Disability Insurance vs. Critical Illness Insurance

Disability Insurance vs. Critical Illness Insurance
National Bank Personal, Plan Personal, Plan

Homebuyers looking to cover their mortgage in the event of an unexpected life event tend to turn their noses up at mortgage critical illness insurance. And yet, according to Michel Savard, Insurance Business Development Manager at National Bank, homeowners have a vested interest in checking out this mortgage safety net, which is tailored to an aging population with a growing vulnerability to certain common ailments.

Why should homeowners take out critical illness insurance for their mortgage?

People are much more likely to contract a critical illness than they are to die while they are still paying off their mortgage. So statistically speaking, it makes sense to consider an insurance product designed to mitigate the fact that more of us are surviving critical, and even terminal, illnesses.

Critical illness insurance, which first appeared in the early 1980s in South Africa, was actually the brainchild of a doctor. Marius Barnard, brother of the surgeon who performed the first human heart transplant in 1967, observed that more patients were recovering from illnesses previously considered terminal but that they often emerged with financial scars. He pushed insurance companies to offer coverage as a flat sum to be paid to cover certain costs incurred as a result of a critical illness.

Does critical illness insurance cover all types of illnesses?

The mortgage critical illness insurance offered by financial institutions usually covers Canada’s three most frequently diagnosed critical illnesses, i.e., heart attack, stroke, and most life-threatening later-stage cancers (e.g., not Stage A). As a result, sometimes clients get lost in the complexities and medical jargon of their insurance policy and may have to ask their doctor to read it to determine if their condition is covered.

How is critical illness insurance different from disability insurance?

This is a frequently asked question, and for good reason. In fact they are two different products that, while complementary, are designed to meet different needs. The purpose of disability insurance is to replace a portion of insureds’ income while they are unable to work, while critical illness insurance pays them a flat sum of money when they need it most.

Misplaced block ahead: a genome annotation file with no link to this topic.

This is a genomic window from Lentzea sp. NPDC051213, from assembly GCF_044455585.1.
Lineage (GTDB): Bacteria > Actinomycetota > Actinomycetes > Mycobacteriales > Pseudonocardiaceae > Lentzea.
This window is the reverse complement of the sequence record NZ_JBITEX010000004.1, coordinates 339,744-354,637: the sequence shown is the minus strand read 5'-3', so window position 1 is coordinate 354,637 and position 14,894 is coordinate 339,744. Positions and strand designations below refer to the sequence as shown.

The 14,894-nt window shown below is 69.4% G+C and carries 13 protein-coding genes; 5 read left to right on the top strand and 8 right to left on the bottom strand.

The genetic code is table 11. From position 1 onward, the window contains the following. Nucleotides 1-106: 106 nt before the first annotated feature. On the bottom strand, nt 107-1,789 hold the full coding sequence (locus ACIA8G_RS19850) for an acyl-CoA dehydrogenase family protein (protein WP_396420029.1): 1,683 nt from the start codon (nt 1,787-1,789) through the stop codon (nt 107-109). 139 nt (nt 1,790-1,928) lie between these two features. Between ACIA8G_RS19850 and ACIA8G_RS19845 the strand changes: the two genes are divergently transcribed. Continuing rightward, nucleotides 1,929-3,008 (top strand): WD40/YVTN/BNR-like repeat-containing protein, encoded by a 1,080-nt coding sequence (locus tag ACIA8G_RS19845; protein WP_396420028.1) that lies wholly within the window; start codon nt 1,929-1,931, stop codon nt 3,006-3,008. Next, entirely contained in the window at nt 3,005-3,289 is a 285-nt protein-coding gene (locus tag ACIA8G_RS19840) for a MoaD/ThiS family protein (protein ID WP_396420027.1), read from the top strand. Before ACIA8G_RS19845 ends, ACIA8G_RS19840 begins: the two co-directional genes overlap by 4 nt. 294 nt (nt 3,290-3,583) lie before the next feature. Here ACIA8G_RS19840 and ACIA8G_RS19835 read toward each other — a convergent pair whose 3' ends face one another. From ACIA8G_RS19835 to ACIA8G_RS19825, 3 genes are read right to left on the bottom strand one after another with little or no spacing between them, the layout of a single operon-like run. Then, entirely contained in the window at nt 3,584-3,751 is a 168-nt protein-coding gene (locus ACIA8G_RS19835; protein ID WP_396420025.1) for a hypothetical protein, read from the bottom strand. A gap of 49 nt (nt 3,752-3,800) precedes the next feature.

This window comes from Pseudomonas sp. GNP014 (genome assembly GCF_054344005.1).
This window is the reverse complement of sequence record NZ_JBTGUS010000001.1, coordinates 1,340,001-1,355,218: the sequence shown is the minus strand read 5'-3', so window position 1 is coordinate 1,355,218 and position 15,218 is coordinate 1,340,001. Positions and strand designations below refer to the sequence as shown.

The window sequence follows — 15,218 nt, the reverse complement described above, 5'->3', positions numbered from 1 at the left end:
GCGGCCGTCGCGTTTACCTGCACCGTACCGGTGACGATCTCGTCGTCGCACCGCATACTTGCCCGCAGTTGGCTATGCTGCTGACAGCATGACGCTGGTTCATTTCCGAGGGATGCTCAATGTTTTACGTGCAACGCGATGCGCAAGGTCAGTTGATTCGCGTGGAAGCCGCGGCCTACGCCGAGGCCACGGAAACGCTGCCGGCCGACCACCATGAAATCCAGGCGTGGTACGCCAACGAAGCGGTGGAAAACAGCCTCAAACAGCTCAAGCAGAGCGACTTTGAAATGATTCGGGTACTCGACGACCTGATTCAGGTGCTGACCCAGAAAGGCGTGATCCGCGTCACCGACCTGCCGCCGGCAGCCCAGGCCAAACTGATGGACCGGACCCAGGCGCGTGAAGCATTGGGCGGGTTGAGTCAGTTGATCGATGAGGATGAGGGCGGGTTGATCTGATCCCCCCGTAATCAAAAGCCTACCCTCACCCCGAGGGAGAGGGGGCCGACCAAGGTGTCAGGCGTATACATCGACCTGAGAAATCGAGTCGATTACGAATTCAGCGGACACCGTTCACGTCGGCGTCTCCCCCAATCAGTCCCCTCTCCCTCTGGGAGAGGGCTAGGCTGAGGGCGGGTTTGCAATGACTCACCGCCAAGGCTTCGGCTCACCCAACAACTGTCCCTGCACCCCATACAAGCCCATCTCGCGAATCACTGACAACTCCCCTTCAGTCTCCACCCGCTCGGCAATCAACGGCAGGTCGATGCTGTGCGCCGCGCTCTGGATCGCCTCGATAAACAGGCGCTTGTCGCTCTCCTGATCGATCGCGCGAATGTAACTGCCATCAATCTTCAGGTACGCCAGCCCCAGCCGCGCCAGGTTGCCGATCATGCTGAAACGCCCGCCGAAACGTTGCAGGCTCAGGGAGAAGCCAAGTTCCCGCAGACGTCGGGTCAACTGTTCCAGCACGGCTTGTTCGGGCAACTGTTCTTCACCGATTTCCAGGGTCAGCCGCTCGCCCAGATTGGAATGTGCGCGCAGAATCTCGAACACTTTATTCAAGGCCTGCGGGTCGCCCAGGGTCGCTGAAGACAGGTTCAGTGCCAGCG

So critical illness insurance allows insureds to take time to recover without taking on more debt?

Exactly. Last year National Bank Insurance paid out $20 million in benefits to its critical illness insurance policyholders, keeping them from having to tap into their savings while they are unable to work for one or more years. Patients with inadequate coverage often have to suck their RRSPs dry just to meet their day-to-day needs and hold on to their homes while they recover. Obviously this can take a huge toll on their quality of life at retirement.

In addition to covering patients’ day-to-day financial obligations, like their mortgage, groceries, and childcare expenses, critical illness insurance may also pay an average of $32,000 a year during treatment and convalescence.  

But why are these illnesses so expensive when Quebec has a public health insurance plan?

Since we have a public healthcare system in Quebec, we tend to assume that falling critically ill costs nothing. But cancer patients, for example, often have to travel long distances to receive treatment, resulting in transportation, lodging, and meal costs for them and their friends and family.  Plus, certain medications that alleviate the side effects of chemotherapy are not covered by the public plan and certain cancer treatment options are not covered by health insurance. The costs associated with a critical illness can therefore be significant.

*“Les coûts économiques du cancer au Québec en 2013” study, Coalition Priorité Cancer du Québec

Sources: Canadian Cancer Society, Heart and Stroke Foundation of Canada, National Bank Insurance

Edited on 15 August 2017

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